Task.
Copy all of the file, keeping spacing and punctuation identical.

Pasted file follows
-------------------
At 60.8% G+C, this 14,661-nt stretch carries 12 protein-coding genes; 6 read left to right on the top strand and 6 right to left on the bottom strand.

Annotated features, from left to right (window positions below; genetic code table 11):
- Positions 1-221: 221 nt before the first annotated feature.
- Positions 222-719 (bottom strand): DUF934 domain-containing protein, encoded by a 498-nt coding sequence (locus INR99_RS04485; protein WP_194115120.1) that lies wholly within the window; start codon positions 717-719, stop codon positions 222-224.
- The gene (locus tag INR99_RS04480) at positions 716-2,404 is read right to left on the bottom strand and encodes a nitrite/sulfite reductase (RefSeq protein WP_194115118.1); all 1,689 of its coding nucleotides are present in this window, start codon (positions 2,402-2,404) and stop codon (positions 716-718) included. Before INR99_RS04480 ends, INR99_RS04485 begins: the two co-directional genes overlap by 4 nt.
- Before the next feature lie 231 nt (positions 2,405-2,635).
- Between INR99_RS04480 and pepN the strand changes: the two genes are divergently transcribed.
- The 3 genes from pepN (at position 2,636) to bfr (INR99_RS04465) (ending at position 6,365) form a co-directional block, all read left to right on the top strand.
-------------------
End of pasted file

At 60.8% G+C, this 14,661-nt stretch carries 12 protein-coding genes; 6 read left to right on the top strand and 6 right to left on the bottom strand.

Annotated features, from left to right (window positions below; genetic code table 11):
- Positions 1-221: 221 nt before the first annotated feature.
- Positions 222-719 (bottom strand): DUF934 domain-containing protein, encoded by a 498-nt coding sequence (locus INR99_RS04485; protein WP_194115120.1) that lies wholly within the window; start codon positions 717-719, stop codon positions 222-224.
- The gene (locus tag INR99_RS04480) at positions 716-2,404 is read right to left on the bottom strand and encodes a nitrite/sulfite reductase (RefSeq protein WP_194115118.1); all 1,689 of its coding nucleotides are present in this window, start codon (positions 2,402-2,404) and stop codon (positions 716-718) included. Before INR99_RS04480 ends, INR99_RS04485 begins: the two co-directional genes overlap by 4 nt.
- Before the next feature lie 231 nt (positions 2,405-2,635).
- Between INR99_RS04480 and pepN the strand changes: the two genes are divergently transcribed.
- The 3 genes from pepN (at position 2,636) to bfr (INR99_RS04465) (ending at position 6,365) form a co-directional block, all read left to right on the top strand.